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Originally posted by Phage
The fact that the tiny ones are found at all says a lot.


Absolutely amazing really.
I suppose in some respects, although it seemed alarming because it was discovered so late in the day, at least we know that there ARE thousands of people setting up their telescopes, and sitting in observatories doing just that; discovering these things. Without them things would be a lot more alarming.



posted on May, 16 2012 @ 10:34 PM
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reply to post by Deplume
 


Well, it could do damage which depends on it's consistency and whether it hits you're house while you're in it.



posted on May, 16 2012 @ 10:41 PM
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Originally posted by Phage

Let's hope we have longer than a day to prepare eh?

The smaller they are the harder they are to find. That's why this tiny one was only just discovered.
The larger they are they easier they are to find. That's why they are found at greater distances.

The fact that the tiny ones are found at all says a lot.

What if a dinosaur killer comes out of the sun? How much leeway do we have then?

Here is video of a "small" one just passing by in 1972.




posted on May, 16 2012 @ 10:42 PM
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posted on May, 16 2012 @ 10:57 PM
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Originally posted by Deplume

I know it's not big enough to do any damage, although having said that, even the ones that are considered small, and do break up in the atmosphere, depending on approach have the capacity to do some damage..
(Tunguska anyone?
)

It just made me realise that even though we have spent so much time staring up at, and mapping out all the potentially hazardous NEO's there are plenty of rocks whizzing about up there we still don't have a clue about.
Makes life more interesting!


Why not stay ahead and keep a eye out with this



then have fun looking at what it can do with this
www.purdue.edu...
ssd.jpl.nasa.gov...
Have fun I did



posted on May, 16 2012 @ 11:49 PM
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reply to post by Trillium
 


I like it!!!




posted on May, 17 2012 @ 12:50 AM
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Originally posted by intrptr

Originally posted by Phage

Let's hope we have longer than a day to prepare eh?

The smaller they are the harder they are to find. That's why this tiny one was only just discovered.
The larger they are they easier they are to find. That's why they are found at greater distances.

The fact that the tiny ones are found at all says a lot.

What if a dinosaur killer comes out of the sun? How much leeway do we have then?


Since when does the sun shoot out asteroids? What kind of asteroid survives being inside the sun?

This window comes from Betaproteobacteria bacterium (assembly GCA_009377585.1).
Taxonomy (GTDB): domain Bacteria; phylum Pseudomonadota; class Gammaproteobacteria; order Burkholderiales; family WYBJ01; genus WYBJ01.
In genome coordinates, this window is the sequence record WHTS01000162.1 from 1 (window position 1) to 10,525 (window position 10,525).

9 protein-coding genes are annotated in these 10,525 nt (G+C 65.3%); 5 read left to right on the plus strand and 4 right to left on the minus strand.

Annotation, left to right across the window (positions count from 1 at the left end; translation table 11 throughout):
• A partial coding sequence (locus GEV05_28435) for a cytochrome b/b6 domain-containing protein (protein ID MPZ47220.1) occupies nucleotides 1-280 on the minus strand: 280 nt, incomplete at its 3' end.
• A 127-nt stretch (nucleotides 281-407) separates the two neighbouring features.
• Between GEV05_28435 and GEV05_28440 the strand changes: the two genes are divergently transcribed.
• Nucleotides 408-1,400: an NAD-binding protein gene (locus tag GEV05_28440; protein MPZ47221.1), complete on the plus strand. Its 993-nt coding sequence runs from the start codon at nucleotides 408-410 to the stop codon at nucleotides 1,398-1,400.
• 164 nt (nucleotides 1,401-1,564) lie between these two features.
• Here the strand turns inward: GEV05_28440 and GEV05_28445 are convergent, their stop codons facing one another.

Your second question is obvious since we know the distance of the sun, which is 150million KM, and given an estimate of 30km/s, I get about 20 days. This supposes that we would see a giant asteroid that shot out of the sun somehow without being detected entering it.



posted on May, 17 2012 @ 01:22 AM
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reply to post by OccamsRazor04
 


Since when does the sun shoot out asteroids? What kind of asteroid survives being inside the sun?

You thought I was implying that?
Really?

In air wars since WWII, fighters come "out of the sun". Ever heard of that term? They use positioning that allows them to attack their enemy with the sun behind them so the enemy won't see his attacker until too late. Thats all that means.

An orbiting asteroid can assume an elliptic that passes behind the sun (where it is unseen) , then rounding the sun proceeds towards us. Unless we are looking for it all the time, and they aren't, then this one way that we could miss an incoming until its too late.

I have heard scientists say that as little as three days in some scenarios.

The biggest threat, as I perceive it, is the rock that comes "out of the Sun." More than once in recent memory, I can recall finding out about a good-sized rock passing very close by the Earth and not being seen untill ti had gone by. This happened because would have had to be looking almost directly at the Sun to see it, and we were looking at the dark side of the rock. We didn't see it untill it went passed and we could see the side on which the Sun was shining. Perhaps some of the unmanned science facilities being stationed on Mars could be equipped with telescopes so that, at least when Mars is in opposition to Earth, we can get a look out into space from the other side of the Sun.